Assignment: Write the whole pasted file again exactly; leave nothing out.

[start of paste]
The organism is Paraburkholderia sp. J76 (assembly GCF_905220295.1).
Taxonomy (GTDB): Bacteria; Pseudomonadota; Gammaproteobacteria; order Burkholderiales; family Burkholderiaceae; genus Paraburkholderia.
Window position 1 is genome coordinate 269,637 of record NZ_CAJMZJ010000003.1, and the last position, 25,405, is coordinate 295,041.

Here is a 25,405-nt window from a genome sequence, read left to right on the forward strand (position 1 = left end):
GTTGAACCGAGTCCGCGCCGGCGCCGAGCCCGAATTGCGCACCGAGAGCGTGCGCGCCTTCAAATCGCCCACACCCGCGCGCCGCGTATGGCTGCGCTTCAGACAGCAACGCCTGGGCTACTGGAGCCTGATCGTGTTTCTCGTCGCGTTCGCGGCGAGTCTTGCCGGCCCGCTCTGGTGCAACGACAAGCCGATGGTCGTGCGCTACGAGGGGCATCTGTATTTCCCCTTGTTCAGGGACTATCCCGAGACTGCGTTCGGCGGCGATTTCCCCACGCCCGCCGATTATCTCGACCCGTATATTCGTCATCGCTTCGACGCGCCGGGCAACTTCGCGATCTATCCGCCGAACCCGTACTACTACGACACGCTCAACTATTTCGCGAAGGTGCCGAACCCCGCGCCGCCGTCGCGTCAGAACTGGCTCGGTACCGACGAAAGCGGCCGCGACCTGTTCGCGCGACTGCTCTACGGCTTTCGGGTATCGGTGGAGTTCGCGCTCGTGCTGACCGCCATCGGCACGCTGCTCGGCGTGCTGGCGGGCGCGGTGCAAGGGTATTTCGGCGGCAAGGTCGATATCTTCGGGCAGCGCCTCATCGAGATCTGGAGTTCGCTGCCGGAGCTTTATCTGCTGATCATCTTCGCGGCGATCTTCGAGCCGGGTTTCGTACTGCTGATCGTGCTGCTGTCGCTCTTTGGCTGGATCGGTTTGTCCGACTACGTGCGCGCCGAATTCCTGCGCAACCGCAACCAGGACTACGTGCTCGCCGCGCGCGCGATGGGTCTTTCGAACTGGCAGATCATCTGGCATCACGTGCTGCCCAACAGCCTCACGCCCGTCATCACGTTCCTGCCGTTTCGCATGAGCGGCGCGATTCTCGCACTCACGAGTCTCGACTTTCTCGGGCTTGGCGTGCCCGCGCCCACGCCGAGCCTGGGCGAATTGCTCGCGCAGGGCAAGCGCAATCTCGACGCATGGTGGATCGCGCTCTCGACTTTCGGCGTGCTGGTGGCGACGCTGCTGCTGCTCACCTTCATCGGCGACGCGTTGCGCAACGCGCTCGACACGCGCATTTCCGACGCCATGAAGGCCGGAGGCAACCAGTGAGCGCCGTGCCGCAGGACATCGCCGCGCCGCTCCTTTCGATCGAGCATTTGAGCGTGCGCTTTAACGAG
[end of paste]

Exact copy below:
The organism is Paraburkholderia sp. J76 (assembly GCF_905220295.1).
Taxonomy (GTDB): Bacteria; Pseudomonadota; Gammaproteobacteria; order Burkholderiales; family Burkholderiaceae; genus Paraburkholderia.
Window position 1 is genome coordinate 269,637 of record NZ_CAJMZJ010000003.1, and the last position, 25,405, is coordinate 295,041.

Here is a 25,405-nt window from a genome sequence, read left to right on the forward strand (position 1 = left end):
GTTGAACCGAGTCCGCGCCGGCGCCGAGCCCGAATTGCGCACCGAGAGCGTGCGCGCCTTCAAATCGCCCACACCCGCGCGCCGCGTATGGCTGCGCTTCAGACAGCAACGCCTGGGCTACTGGAGCCTGATCGTGTTTCTCGTCGCGTTCGCGGCGAGTCTTGCCGGCCCGCTCTGGTGCAACGACAAGCCGATGGTCGTGCGCTACGAGGGGCATCTGTATTTCCCCTTGTTCAGGGACTATCCCGAGACTGCGTTCGGCGGCGATTTCCCCACGCCCGCCGATTATCTCGACCCGTATATTCGTCATCGCTTCGACGCGCCGGGCAACTTCGCGATCTATCCGCCGAACCCGTACTACTACGACACGCTCAACTATTTCGCGAAGGTGCCGAACCCCGCGCCGCCGTCGCGTCAGAACTGGCTCGGTACCGACGAAAGCGGCCGCGACCTGTTCGCGCGACTGCTCTACGGCTTTCGGGTATCGGTGGAGTTCGCGCTCGTGCTGACCGCCATCGGCACGCTGCTCGGCGTGCTGGCGGGCGCGGTGCAAGGGTATTTCGGCGGCAAGGTCGATATCTTCGGGCAGCGCCTCATCGAGATCTGGAGTTCGCTGCCGGAGCTTTATCTGCTGATCATCTTCGCGGCGATCTTCGAGCCGGGTTTCGTACTGCTGATCGTGCTGCTGTCGCTCTTTGGCTGGATCGGTTTGTCCGACTACGTGCGCGCCGAATTCCTGCGCAACCGCAACCAGGACTACGTGCTCGCCGCGCGCGCGATGGGTCTTTCGAACTGGCAGATCATCTGGCATCACGTGCTGCCCAACAGCCTCACGCCCGTCATCACGTTCCTGCCGTTTCGCATGAGCGGCGCGATTCTCGCACTCACGAGTCTCGACTTTCTCGGGCTTGGCGTGCCCGCGCCCACGCCGAGCCTGGGCGAATTGCTCGCGCAGGGCAAGCGCAATCTCGACGCATGGTGGATCGCGCTCTCGACTTTCGGCGTGCTGGTGGCGACGCTGCTGCTGCTCACCTTCATCGGCGACGCGTTGCGCAACGCGCTCGACACGCGCATTTCCGACGCCATGAAGGCCGGAGGCAACCAGTGAGCGCCGTGCCGCAGGACATCGCCGCGCCGCTCCTTTCGATCGAGCATTTGAGCGTGCGCTTTAACGAG